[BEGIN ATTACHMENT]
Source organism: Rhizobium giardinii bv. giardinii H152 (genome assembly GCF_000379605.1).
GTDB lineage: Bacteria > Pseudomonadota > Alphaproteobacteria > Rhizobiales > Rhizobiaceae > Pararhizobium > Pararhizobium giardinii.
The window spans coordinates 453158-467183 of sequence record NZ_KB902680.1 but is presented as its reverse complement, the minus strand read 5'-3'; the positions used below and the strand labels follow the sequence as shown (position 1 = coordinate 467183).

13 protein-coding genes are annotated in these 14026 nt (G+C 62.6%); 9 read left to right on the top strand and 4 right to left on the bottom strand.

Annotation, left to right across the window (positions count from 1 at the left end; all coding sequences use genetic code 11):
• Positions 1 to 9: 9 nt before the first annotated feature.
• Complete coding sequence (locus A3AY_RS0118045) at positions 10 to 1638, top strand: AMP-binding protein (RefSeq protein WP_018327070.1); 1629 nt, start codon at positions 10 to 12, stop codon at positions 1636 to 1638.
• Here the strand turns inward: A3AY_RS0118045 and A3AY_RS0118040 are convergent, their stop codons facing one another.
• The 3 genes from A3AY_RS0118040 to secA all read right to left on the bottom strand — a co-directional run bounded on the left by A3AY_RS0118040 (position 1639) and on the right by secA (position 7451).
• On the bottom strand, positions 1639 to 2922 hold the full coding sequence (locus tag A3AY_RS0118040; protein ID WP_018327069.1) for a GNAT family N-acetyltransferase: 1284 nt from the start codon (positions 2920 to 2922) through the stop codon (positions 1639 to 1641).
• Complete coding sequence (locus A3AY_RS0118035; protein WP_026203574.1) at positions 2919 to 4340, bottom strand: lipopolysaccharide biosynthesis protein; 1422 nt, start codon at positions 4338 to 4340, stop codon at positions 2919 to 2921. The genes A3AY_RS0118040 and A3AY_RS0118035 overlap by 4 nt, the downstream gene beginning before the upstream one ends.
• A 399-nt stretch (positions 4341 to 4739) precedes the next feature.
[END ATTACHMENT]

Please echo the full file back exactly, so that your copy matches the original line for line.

Source organism: Rhizobium giardinii bv. giardinii H152 (genome assembly GCF_000379605.1).
GTDB lineage: Bacteria > Pseudomonadota > Alphaproteobacteria > Rhizobiales > Rhizobiaceae > Pararhizobium > Pararhizobium giardinii.
The window spans coordinates 453158-467183 of sequence record NZ_KB902680.1 but is presented as its reverse complement, the minus strand read 5'-3'; the positions used below and the strand labels follow the sequence as shown (position 1 = coordinate 467183).

13 protein-coding genes are annotated in these 14026 nt (G+C 62.6%); 9 read left to right on the top strand and 4 right to left on the bottom strand.

Annotation, left to right across the window (positions count from 1 at the left end; all coding sequences use genetic code 11):
• Positions 1 to 9: 9 nt before the first annotated feature.
• Complete coding sequence (locus A3AY_RS0118045) at positions 10 to 1638, top strand: AMP-binding protein (RefSeq protein WP_018327070.1); 1629 nt, start codon at positions 10 to 12, stop codon at positions 1636 to 1638.
• Here the strand turns inward: A3AY_RS0118045 and A3AY_RS0118040 are convergent, their stop codons facing one another.
• The 3 genes from A3AY_RS0118040 to secA all read right to left on the bottom strand — a co-directional run bounded on the left by A3AY_RS0118040 (position 1639) and on the right by secA (position 7451).
• On the bottom strand, positions 1639 to 2922 hold the full coding sequence (locus tag A3AY_RS0118040; protein ID WP_018327069.1) for a GNAT family N-acetyltransferase: 1284 nt from the start codon (positions 2920 to 2922) through the stop codon (positions 1639 to 1641).
• Complete coding sequence (locus A3AY_RS0118035; protein WP_026203574.1) at positions 2919 to 4340, bottom strand: lipopolysaccharide biosynthesis protein; 1422 nt, start codon at positions 4338 to 4340, stop codon at positions 2919 to 2921. The genes A3AY_RS0118040 and A3AY_RS0118035 overlap by 4 nt, the downstream gene beginning before the upstream one ends.
• A 399-nt stretch (positions 4341 to 4739) precedes the next feature.